On climate change, African Development Bank has pledged triple climate financing to reach 40% of investments by 2020. In 2017, African Development Bank made strides on these targets with about 28% of all approvals allocated as climate finance.

In terms of how Ireland can input into this area, as in the case of the other multilateral development banks, Ireland will seek to use its influence in co-ordination with our members and constituency partners to ensure the high performance and standards of African Development Bank is maintained or improved where necessary as the bank evolves.

A question has been asked about Ireland. Is Ireland progressing in meeting the UN target of 0.7% of GNP on ODA? The programme for Government sets out our ambition to make progress on this target as resources allow. This commitment reaffirms our global initiative 2025, which was published this year. Based on current forecasts we anticipate the percentage of ODA for 2017 having reached 0.3% of GNP. However, recent revisions of GNP have reduced this percentage despite increases in overall funding for ODA in recent years. The Government's ambition is to meet the 0.7% target through sustained managed increments. ODA will be required. Ireland will continue to work towards this target as economic circumstances allow but our contributions to African Development Bank and fund will also develop and contribute towards that.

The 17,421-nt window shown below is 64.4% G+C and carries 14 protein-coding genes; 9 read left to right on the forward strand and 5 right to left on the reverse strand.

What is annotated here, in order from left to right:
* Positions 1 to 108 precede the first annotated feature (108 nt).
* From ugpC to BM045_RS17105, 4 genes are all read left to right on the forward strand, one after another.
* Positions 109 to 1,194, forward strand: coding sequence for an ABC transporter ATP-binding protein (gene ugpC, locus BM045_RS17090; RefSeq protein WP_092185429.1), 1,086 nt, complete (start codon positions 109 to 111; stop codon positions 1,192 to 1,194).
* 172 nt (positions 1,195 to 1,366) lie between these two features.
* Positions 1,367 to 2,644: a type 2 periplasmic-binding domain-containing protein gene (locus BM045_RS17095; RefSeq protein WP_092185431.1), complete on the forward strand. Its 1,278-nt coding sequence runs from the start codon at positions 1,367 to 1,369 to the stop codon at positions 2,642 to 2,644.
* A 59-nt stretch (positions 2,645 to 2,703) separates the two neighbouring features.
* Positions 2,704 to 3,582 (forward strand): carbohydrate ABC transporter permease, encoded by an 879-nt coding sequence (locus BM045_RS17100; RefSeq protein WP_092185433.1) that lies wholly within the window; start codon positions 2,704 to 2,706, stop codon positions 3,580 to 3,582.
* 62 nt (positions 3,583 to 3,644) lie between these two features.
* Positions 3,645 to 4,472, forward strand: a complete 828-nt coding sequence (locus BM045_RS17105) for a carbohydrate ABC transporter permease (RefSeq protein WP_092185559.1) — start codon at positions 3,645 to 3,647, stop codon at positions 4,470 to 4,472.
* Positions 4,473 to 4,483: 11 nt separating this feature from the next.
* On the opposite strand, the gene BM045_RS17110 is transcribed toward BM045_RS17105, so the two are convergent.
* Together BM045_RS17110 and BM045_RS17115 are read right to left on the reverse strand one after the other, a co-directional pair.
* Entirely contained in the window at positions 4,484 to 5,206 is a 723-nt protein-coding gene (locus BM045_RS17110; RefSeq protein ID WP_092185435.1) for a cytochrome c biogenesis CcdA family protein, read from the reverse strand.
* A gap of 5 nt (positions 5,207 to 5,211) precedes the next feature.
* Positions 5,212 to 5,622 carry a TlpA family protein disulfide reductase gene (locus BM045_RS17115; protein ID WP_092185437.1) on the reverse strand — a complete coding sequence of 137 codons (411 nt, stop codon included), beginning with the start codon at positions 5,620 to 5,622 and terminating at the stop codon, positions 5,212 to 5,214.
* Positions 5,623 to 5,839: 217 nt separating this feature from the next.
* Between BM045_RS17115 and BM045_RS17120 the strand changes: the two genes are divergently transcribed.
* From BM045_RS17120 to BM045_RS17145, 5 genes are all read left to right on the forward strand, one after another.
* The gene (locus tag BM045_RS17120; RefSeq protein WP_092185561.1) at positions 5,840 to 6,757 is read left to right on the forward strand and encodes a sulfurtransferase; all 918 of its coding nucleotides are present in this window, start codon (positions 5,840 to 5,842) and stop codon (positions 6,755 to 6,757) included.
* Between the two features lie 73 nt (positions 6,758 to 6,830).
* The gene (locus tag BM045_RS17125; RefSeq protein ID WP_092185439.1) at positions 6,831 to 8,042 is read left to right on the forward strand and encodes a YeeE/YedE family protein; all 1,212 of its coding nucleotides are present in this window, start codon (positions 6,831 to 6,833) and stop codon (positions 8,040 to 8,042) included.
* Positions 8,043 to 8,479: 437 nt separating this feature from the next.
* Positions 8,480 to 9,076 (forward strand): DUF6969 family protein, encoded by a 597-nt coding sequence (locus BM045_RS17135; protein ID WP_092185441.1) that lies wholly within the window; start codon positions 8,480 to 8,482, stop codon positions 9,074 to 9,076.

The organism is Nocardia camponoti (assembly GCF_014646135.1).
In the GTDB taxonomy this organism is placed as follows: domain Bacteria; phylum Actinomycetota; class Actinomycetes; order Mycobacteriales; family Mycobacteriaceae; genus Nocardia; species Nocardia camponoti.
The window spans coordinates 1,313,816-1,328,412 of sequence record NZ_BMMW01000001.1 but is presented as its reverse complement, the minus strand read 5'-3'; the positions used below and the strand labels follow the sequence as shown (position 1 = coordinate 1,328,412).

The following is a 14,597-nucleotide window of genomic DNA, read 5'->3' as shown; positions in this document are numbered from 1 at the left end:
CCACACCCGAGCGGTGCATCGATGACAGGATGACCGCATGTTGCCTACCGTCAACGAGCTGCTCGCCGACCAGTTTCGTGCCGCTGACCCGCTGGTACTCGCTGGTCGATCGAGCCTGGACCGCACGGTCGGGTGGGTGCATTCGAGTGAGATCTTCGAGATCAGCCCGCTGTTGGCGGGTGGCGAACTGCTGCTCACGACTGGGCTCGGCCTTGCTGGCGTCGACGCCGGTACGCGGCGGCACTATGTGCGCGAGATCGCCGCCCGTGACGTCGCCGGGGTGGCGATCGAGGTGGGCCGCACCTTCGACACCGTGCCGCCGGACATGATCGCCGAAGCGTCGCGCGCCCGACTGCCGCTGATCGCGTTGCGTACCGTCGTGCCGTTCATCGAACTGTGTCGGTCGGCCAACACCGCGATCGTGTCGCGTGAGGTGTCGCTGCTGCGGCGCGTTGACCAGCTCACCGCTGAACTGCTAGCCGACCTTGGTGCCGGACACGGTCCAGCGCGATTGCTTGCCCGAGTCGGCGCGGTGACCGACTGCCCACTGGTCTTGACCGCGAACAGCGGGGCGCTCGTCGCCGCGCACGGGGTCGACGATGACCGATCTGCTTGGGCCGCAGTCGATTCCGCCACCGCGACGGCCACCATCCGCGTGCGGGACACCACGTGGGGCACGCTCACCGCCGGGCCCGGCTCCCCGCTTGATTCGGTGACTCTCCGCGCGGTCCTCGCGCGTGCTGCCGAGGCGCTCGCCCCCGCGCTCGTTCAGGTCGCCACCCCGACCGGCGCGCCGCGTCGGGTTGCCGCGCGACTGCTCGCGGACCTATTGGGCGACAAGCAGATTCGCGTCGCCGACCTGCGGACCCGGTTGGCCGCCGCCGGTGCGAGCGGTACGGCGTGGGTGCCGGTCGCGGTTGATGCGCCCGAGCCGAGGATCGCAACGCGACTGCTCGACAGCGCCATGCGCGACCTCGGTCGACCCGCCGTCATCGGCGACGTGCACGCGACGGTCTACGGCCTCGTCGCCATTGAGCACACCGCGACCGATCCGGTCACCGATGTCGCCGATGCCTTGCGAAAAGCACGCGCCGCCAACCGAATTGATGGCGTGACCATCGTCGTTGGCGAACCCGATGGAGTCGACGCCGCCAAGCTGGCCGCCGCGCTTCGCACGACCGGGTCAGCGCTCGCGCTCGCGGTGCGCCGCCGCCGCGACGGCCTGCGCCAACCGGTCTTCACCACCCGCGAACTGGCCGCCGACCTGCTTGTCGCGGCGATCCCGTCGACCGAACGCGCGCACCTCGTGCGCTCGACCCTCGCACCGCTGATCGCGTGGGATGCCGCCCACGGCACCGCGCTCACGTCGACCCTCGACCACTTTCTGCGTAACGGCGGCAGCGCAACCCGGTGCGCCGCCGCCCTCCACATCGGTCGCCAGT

I look forward to a more detailed discussion on Committee Stage.

Question put and agreed to.